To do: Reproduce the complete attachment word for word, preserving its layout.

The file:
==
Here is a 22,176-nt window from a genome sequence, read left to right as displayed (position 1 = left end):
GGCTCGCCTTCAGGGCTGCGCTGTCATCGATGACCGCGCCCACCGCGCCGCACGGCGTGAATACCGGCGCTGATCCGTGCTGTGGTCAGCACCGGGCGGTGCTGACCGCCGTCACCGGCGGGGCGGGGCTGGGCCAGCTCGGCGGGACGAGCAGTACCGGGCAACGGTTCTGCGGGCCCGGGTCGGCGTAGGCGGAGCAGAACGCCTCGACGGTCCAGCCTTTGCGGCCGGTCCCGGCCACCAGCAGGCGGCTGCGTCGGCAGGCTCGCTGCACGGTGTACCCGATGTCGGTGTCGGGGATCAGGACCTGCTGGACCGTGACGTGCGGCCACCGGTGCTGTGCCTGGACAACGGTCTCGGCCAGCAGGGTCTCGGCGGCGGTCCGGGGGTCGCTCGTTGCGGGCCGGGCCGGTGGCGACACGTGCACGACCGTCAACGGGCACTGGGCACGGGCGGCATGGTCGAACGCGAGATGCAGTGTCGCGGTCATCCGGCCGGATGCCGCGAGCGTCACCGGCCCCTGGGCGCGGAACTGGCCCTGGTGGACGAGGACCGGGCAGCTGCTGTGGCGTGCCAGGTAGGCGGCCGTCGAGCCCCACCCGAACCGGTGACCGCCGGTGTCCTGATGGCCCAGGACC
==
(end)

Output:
Here is a 22,176-nt window from a genome sequence, read left to right as displayed (position 1 = left end):
GGCTCGCCTTCAGGGCTGCGCTGTCATCGATGACCGCGCCCACCGCGCCGCACGGCGTGAATACCGGCGCTGATCCGTGCTGTGGTCAGCACCGGGCGGTGCTGACCGCCGTCACCGGCGGGGCGGGGCTGGGCCAGCTCGGCGGGACGAGCAGTACCGGGCAACGGTTCTGCGGGCCCGGGTCGGCGTAGGCGGAGCAGAACGCCTCGACGGTCCAGCCTTTGCGGCCGGTCCCGGCCACCAGCAGGCGGCTGCGTCGGCAGGCTCGCTGCACGGTGTACCCGATGTCGGTGTCGGGGATCAGGACCTGCTGGACCGTGACGTGCGGCCACCGGTGCTGTGCCTGGACAACGGTCTCGGCCAGCAGGGTCTCGGCGGCGGTCCGGGGGTCGCTCGTTGCGGGCCGGGCCGGTGGCGACACGTGCACGACCGTCAACGGGCACTGGGCACGGGCGGCATGGTCGAACGCGAGATGCAGTGTCGCGGTCATCCGGCCGGATGCCGCGAGCGTCACCGGCCCCTGGGCGCGGAACTGGCCCTGGTGGACGAGGACCGGGCAGCTGCTGTGGCGTGCCAGGTAGGCGGCCGTCGAGCCCCACCCGAACCGGTGACCGCCGGTGTCCTGATGGCCCAGGACC